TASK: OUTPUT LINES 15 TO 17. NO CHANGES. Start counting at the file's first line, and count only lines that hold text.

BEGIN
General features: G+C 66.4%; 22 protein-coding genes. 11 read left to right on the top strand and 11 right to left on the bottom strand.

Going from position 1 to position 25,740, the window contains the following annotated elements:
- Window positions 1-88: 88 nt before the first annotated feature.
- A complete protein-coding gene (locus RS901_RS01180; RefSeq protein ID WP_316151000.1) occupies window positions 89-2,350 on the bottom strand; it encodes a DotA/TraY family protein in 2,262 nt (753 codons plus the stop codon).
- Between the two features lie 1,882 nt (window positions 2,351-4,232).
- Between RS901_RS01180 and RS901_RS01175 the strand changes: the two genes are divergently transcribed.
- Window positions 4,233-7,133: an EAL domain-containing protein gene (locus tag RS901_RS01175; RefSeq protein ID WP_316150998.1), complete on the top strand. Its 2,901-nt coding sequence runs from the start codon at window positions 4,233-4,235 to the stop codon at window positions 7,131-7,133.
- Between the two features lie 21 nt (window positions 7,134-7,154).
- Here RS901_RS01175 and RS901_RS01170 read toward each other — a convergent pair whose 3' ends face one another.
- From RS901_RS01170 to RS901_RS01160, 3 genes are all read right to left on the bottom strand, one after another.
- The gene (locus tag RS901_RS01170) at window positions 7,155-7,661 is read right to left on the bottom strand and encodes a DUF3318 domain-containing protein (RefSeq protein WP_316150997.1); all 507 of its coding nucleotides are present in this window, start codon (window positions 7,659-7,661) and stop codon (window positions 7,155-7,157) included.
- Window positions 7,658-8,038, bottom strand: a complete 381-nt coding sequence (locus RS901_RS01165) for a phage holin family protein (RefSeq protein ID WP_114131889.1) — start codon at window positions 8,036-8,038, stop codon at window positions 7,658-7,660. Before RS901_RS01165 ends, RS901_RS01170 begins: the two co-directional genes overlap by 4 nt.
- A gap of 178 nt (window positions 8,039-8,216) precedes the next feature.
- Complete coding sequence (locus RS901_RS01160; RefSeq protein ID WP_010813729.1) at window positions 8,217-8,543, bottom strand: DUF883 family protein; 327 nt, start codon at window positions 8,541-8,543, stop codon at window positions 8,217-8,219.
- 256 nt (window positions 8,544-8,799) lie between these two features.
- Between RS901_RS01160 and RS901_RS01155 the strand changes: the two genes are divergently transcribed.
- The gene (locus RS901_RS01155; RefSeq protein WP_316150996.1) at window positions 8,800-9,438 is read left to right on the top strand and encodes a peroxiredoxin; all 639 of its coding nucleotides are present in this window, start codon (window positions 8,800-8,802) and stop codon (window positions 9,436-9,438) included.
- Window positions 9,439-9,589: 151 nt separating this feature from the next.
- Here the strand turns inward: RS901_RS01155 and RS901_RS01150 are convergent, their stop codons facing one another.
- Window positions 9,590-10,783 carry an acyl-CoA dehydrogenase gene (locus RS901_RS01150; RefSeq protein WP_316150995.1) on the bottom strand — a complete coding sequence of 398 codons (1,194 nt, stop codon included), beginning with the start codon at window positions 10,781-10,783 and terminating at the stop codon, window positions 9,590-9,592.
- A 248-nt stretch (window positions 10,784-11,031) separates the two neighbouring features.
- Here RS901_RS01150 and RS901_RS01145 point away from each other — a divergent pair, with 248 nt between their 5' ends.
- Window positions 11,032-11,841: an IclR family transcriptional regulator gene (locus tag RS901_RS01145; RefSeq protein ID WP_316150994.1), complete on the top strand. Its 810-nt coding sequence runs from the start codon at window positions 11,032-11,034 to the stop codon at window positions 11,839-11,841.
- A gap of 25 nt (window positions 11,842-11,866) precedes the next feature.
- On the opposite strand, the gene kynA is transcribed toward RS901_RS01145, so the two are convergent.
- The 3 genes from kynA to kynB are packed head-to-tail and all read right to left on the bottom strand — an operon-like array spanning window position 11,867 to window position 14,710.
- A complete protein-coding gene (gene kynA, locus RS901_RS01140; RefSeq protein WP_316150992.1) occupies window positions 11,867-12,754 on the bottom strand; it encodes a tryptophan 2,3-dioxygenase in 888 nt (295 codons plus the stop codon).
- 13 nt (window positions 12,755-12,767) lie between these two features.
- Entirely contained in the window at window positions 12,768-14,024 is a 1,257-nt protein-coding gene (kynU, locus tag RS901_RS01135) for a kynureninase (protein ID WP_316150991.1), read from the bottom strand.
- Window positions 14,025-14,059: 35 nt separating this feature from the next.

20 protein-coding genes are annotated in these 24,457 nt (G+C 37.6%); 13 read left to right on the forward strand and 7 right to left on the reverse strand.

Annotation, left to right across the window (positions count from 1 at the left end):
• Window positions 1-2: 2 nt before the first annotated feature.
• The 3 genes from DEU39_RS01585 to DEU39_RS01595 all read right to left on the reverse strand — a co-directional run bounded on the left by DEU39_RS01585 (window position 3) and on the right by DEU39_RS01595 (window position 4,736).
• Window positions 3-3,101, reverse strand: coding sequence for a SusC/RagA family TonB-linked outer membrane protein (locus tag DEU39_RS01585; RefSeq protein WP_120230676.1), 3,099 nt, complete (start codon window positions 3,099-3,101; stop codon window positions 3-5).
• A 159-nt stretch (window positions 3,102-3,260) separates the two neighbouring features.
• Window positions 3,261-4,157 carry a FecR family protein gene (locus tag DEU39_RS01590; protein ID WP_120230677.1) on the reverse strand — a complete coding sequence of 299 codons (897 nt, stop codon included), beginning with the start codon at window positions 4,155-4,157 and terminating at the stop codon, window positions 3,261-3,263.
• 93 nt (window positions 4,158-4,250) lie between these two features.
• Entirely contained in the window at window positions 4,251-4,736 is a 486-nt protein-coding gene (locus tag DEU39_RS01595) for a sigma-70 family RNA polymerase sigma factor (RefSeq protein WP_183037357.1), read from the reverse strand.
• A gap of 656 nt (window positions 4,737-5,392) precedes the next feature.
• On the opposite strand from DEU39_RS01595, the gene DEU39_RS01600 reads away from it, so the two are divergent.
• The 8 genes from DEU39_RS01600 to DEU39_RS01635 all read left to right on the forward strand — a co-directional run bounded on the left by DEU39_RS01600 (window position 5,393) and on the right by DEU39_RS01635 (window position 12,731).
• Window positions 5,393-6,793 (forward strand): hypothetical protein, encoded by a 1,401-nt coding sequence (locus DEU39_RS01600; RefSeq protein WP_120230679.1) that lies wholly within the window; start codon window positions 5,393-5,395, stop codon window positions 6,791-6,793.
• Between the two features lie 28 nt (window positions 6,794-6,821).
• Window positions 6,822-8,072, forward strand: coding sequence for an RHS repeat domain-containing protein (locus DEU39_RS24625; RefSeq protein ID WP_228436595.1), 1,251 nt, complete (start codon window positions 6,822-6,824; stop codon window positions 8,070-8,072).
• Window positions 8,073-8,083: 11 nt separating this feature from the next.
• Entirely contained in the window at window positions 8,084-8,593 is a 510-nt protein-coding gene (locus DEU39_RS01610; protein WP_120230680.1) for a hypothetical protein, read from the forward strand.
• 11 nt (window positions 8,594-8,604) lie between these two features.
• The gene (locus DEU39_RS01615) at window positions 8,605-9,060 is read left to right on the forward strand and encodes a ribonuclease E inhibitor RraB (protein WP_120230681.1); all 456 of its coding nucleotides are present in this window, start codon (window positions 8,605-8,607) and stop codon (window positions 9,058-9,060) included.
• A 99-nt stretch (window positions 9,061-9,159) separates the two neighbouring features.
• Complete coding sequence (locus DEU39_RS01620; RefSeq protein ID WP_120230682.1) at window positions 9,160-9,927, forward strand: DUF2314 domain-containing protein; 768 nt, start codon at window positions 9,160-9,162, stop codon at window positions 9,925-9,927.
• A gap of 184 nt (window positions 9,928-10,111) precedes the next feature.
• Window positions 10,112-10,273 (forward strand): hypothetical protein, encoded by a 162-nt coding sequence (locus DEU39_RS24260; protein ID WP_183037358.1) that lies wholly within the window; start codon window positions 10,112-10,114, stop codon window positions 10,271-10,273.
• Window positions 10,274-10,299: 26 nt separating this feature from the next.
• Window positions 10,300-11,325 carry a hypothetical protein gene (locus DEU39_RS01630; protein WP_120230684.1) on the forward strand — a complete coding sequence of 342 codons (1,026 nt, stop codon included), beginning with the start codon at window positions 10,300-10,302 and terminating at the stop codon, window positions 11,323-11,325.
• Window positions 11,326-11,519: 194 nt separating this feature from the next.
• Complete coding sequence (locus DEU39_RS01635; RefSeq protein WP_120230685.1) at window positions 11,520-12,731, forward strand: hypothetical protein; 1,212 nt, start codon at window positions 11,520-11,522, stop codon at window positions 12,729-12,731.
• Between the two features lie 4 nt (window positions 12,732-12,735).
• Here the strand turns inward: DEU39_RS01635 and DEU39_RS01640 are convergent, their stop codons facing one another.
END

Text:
- 256 nt (window positions 8,544-8,799) lie between these two features.
- Between RS901_RS01160 and RS901_RS01155 the strand changes: the two genes are divergently transcribed.
- The gene (locus RS901_RS01155; RefSeq protein WP_316150996.1) at window positions 8,800-9,438 is read left to right on the top strand and encodes a peroxiredoxin; all 639 of its coding nucleotides are present in this window, start codon (window positions 8,800-8,802) and stop codon (window positions 9,436-9,438) included.